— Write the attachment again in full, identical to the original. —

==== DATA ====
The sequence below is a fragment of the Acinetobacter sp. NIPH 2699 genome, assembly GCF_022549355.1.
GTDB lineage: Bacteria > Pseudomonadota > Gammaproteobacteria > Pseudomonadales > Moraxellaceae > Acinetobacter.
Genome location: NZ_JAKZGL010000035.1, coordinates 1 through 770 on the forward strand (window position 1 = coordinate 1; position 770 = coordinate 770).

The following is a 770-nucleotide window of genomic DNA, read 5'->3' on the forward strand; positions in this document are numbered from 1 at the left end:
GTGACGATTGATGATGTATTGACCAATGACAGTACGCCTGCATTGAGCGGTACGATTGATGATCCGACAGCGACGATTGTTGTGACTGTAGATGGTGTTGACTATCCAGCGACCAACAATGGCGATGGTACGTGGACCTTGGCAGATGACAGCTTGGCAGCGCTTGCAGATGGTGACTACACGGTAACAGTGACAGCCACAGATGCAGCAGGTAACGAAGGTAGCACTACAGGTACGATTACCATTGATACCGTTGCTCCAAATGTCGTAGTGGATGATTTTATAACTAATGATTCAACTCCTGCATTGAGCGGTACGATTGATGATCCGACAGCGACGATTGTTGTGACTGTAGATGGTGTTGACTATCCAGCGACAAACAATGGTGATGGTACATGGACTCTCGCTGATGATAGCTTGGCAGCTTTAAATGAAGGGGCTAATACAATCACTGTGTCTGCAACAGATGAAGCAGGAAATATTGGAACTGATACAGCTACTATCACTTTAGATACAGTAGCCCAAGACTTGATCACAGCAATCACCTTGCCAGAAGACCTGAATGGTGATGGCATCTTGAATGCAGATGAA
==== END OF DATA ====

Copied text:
The sequence below is a fragment of the Acinetobacter sp. NIPH 2699 genome, assembly GCF_022549355.1.
GTDB lineage: Bacteria > Pseudomonadota > Gammaproteobacteria > Pseudomonadales > Moraxellaceae > Acinetobacter.
Genome location: NZ_JAKZGL010000035.1, coordinates 1 through 770 on the forward strand (window position 1 = coordinate 1; position 770 = coordinate 770).

The following is a 770-nucleotide window of genomic DNA, read 5'->3' on the forward strand; positions in this document are numbered from 1 at the left end:
GTGACGATTGATGATGTATTGACCAATGACAGTACGCCTGCATTGAGCGGTACGATTGATGATCCGACAGCGACGATTGTTGTGACTGTAGATGGTGTTGACTATCCAGCGACCAACAATGGCGATGGTACGTGGACCTTGGCAGATGACAGCTTGGCAGCGCTTGCAGATGGTGACTACACGGTAACAGTGACAGCCACAGATGCAGCAGGTAACGAAGGTAGCACTACAGGTACGATTACCATTGATACCGTTGCTCCAAATGTCGTAGTGGATGATTTTATAACTAATGATTCAACTCCTGCATTGAGCGGTACGATTGATGATCCGACAGCGACGATTGTTGTGACTGTAGATGGTGTTGACTATCCAGCGACAAACAATGGTGATGGTACATGGACTCTCGCTGATGATAGCTTGGCAGCTTTAAATGAAGGGGCTAATACAATCACTGTGTCTGCAACAGATGAAGCAGGAAATATTGGAACTGATACAGCTACTATCACTTTAGATACAGTAGCCCAAGACTTGATCACAGCAATCACCTTGCCAGAAGACCTGAATGGTGATGGCATCTTGAATGCAGATGAA